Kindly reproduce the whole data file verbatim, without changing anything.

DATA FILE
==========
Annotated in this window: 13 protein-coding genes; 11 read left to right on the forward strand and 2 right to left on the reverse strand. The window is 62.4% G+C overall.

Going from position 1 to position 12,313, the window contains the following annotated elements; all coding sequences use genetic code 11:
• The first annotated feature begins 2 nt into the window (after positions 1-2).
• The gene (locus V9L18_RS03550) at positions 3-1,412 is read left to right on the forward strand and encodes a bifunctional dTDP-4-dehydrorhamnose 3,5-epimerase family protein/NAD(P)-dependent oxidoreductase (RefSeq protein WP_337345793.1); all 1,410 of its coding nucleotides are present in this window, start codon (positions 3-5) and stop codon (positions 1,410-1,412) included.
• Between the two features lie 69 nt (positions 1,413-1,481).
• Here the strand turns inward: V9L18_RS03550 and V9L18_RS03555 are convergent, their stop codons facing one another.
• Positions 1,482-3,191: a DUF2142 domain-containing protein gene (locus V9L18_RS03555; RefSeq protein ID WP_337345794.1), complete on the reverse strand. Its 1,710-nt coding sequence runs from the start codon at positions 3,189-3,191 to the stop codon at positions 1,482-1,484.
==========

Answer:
Annotated in this window: 13 protein-coding genes; 11 read left to right on the forward strand and 2 right to left on the reverse strand. The window is 62.4% G+C overall.

Going from position 1 to position 12,313, the window contains the following annotated elements; all coding sequences use genetic code 11:
• The first annotated feature begins 2 nt into the window (after positions 1-2).
• The gene (locus V9L18_RS03550) at positions 3-1,412 is read left to right on the forward strand and encodes a bifunctional dTDP-4-dehydrorhamnose 3,5-epimerase family protein/NAD(P)-dependent oxidoreductase (RefSeq protein WP_337345793.1); all 1,410 of its coding nucleotides are present in this window, start codon (positions 3-5) and stop codon (positions 1,410-1,412) included.
• Between the two features lie 69 nt (positions 1,413-1,481).
• Here the strand turns inward: V9L18_RS03550 and V9L18_RS03555 are convergent, their stop codons facing one another.
• Positions 1,482-3,191: a DUF2142 domain-containing protein gene (locus V9L18_RS03555; RefSeq protein ID WP_337345794.1), complete on the reverse strand. Its 1,710-nt coding sequence runs from the start codon at positions 3,189-3,191 to the stop codon at positions 1,482-1,484.